Please, add all your notes, links and comments here so we can continue the great discussion.
This was a small but energetic discussion … many thanks to all GH.
Hosted by Steffen Evers, Bosch Software Innovations
Stephen Walli, Corbis Images
Mark Atwood, HP
Emma Irwin, Social Coding 4 Good
Filippa Malmegard, LEGO
Main discussion thread was suggestion that the transition is a valuable opportunity to refactor your software so it’s more modularized and more suited to the environment of the open development model. It is an underestimated challenge for developers who may feel exposed by the process, and unprepared for that.
Mark: In many cases the build process is the first thing that needs to be migrated.
Stephen: If you’re a developer downloading a new project from github or sourceforge, with risk of your time being wasted, you need clarity on expectations, delivery and process. Recommends OpenStack as model of ideal path.
NB - achieving reliable repeatable build to known state with test setup is hugely valuable to the originating company.
Really have to port build environment to open source.
Manrique: Spanish government has set standards for projects moving to open source. (see his comment further down this thread for links)
Steffen: What about documentation?
Mark: Should be Markdown or ReStructuredText deliverable.
Stephen: One of things I’ve seen lead to failure/problems is when “one true codebase” is owned only by internal developers and community is essentially dis-trusted (GH note: i.e. not given crown jewels). Better to reverse this by extracting from the community the “product” that you are willing to support with for-fee services/licensing. So lawyers need to be comfortable configuring the deal to support that flow, then engineers and business-model can follow.
e.g. Genivi (auto-industry collaborative project) has core project with multiple products derived from that … also fedora
Also noted that it turns out that almost every software product has licensing issues when they consider going to open source. There are code audit service companies that specialize in this field. What’s your legal risk? What’s risk to customer using your product?
Final ? (unanswered): Is there an open-source knowledge-base related to the process of becoming OS.
GENIVI should have some documentation on this but I can’t think exactly what or where it is. I’ll ask internally if there’s something we can share or create.
I’ve collected a lot of observations together in the following blog posts:
Patterns and Practices for Open Source Software Development
Collected Ideas on Open Source Software
I commented about some info from some EU funded research projects we (Bitergia) are working on:
- FLOSS Checklist: Open Source your project in 5 steps
- FLOSS Licensing (PDF)
- From MARKOS we will expect some tools for licensing analysis, but they are still alpha I think
Another good reference is OSS Watch:
As I’ve mention there is the “Reference National Centre for applying ICT based on Open Source” (CENATIC) which has published guidelines about going Open Source in the public adminsitrations, but it is only available in Spanish.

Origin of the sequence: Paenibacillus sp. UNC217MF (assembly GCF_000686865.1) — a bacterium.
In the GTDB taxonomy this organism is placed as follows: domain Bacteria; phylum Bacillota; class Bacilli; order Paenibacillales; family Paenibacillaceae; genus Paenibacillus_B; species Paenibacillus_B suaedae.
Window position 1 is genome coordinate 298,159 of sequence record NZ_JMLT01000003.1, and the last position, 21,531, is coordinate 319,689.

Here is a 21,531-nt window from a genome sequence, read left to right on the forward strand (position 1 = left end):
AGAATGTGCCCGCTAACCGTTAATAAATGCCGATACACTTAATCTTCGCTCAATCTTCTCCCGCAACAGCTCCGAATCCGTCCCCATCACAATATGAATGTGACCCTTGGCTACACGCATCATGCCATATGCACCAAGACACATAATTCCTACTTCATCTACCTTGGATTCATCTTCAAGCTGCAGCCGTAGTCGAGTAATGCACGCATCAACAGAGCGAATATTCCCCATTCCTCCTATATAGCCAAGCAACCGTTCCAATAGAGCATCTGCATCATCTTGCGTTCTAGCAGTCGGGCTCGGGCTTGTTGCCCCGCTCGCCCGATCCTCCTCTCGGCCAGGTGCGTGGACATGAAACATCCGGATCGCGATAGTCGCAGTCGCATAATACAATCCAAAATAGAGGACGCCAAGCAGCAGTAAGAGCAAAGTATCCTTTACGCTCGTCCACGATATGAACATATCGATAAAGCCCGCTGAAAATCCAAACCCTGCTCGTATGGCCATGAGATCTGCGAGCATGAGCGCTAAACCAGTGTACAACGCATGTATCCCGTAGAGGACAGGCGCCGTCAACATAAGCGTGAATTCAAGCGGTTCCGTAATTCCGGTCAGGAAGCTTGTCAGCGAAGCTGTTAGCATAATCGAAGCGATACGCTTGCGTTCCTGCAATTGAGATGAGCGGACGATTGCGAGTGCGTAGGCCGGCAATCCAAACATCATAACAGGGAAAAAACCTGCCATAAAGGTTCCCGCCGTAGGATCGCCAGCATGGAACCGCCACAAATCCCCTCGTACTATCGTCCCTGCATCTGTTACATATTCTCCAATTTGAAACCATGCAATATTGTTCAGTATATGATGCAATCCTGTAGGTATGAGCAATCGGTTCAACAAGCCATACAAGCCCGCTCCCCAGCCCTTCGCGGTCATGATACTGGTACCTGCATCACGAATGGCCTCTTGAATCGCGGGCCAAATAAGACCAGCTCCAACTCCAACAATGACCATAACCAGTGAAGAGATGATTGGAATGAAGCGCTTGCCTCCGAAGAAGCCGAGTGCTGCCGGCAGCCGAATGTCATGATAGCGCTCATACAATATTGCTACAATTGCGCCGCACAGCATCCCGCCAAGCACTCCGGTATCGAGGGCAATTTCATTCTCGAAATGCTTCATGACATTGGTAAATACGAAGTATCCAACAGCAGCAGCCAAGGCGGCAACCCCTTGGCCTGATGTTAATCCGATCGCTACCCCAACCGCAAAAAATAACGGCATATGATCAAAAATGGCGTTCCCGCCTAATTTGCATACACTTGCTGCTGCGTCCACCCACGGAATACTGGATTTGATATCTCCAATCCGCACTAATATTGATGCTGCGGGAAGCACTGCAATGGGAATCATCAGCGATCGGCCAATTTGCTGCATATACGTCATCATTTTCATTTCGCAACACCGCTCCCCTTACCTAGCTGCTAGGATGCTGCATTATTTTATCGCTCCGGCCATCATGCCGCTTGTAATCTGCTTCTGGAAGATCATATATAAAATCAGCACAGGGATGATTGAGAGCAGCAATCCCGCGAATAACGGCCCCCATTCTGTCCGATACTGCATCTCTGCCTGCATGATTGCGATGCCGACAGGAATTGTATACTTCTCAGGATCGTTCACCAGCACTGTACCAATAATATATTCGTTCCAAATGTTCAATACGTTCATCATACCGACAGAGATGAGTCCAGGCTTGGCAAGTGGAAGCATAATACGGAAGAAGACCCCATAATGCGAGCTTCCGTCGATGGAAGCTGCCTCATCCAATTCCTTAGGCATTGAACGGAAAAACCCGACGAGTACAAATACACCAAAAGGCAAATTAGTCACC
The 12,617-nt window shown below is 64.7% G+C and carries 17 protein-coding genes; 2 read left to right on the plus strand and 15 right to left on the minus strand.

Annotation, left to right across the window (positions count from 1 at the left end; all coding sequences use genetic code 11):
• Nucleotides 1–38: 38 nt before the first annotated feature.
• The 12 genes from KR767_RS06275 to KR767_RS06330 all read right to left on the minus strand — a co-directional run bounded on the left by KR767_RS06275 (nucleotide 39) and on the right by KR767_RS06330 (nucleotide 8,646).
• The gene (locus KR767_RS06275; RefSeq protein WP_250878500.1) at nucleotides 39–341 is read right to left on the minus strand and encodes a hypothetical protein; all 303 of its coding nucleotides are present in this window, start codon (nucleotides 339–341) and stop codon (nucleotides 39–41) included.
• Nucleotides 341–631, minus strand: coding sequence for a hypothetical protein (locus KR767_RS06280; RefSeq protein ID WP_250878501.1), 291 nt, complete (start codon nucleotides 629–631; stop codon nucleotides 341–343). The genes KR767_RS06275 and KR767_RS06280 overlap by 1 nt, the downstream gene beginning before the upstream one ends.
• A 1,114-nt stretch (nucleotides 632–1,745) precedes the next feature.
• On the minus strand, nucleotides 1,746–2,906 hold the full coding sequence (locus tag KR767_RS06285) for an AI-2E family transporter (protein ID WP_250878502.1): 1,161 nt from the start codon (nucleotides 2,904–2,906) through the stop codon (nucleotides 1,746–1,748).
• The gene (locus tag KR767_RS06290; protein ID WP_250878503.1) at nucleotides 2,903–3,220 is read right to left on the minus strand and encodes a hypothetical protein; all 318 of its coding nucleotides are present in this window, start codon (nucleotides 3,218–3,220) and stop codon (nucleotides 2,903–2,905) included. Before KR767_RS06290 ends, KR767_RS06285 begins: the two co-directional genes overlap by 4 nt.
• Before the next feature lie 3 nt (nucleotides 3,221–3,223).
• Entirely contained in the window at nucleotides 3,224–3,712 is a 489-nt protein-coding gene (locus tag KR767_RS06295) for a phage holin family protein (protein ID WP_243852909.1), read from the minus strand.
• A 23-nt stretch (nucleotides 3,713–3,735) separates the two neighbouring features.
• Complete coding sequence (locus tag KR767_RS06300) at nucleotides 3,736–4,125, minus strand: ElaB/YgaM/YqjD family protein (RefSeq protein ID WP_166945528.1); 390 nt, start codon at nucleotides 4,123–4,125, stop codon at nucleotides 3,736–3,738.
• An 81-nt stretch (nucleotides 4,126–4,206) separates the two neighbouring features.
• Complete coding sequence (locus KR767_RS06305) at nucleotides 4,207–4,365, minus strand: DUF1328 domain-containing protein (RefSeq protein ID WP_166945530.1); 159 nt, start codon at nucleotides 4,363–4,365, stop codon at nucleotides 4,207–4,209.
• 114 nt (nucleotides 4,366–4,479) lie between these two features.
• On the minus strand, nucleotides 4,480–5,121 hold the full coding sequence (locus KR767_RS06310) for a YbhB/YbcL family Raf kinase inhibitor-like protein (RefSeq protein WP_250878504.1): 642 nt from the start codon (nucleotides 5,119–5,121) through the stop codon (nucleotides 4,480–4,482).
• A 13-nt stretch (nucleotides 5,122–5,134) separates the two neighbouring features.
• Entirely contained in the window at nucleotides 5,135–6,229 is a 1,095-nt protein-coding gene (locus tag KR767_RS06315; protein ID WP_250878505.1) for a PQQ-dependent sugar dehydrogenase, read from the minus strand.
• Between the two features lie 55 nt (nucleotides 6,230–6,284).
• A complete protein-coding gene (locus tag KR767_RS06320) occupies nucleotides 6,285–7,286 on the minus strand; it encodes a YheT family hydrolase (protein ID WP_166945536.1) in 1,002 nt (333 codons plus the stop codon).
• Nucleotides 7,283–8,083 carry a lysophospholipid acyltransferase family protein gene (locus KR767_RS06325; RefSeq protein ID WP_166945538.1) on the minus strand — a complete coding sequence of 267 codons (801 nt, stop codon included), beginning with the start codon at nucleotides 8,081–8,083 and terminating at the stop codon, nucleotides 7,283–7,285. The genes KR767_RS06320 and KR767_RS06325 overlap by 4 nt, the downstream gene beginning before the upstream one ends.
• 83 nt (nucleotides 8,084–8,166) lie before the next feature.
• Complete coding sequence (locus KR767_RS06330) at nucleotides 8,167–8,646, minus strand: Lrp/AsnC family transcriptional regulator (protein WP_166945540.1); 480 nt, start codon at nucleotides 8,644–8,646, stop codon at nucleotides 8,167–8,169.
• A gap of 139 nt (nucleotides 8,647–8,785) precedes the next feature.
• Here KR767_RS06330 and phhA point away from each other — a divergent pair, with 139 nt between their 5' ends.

Many thanks for this and the other links Stephen … exactly what I needed!
Thanks Manrique … I’ve edited my first post to mention your comments here.
Sorry I missed it. One addition: be sure to include explicit documentation as to brand governance as you turn the code governance over to the community.
That is: who owns the trademarks? What are the expectations of strategic direction governance for the technology? Does the owning/originating company keep sole or controlling ownership of these, or are you actually giving this control to the community or a foundation?
- Shane “BRAND > code” Curcuru (just gave OSCON Ignite talk on that)
Posted my slides, although since it’s an Ignite presentation, I’m not sure how much sense they make without the talk. They note they’ll be posting video of Ignite talks in (a few weeks?).
The essence is:
- Think about the brand - the larger story your project tells to the world.
- As a geek, try to spend at least a little time thinking about what real-world thing your project solves (not just the cool code you wrote).
- Be aware of who owns and governs the brand of any project. It’s not always the same as who governs the code and the community.
For example, Apache/Eclipse own all their project trademarks on behalf of the projects, ensuring the brands will be kept independent. For many company-sponsored open community projects, the company welcomes a community to help govern the project. But the company itself controls the brand and the trademark. What happens when that company goes IPO or is bought out, for example by Oracle?
Not enough people are thinking through the importance of open source project brands yet.
I appreciate this is an older thread, but I recently (6 months ago) tackled this idea from a different perspective.
An in-depth guide to turning a product into a project
Thanks, This is an excellent summation. I particularly like the call-outs for considering community and customers separately and the fact that the value of the technology hasn’t changed, so the pricing can remain stable.
However, since we all know that open source isn’t free to a company, where would you see additional value return to justify the additional costs? Is it in your inertia statement?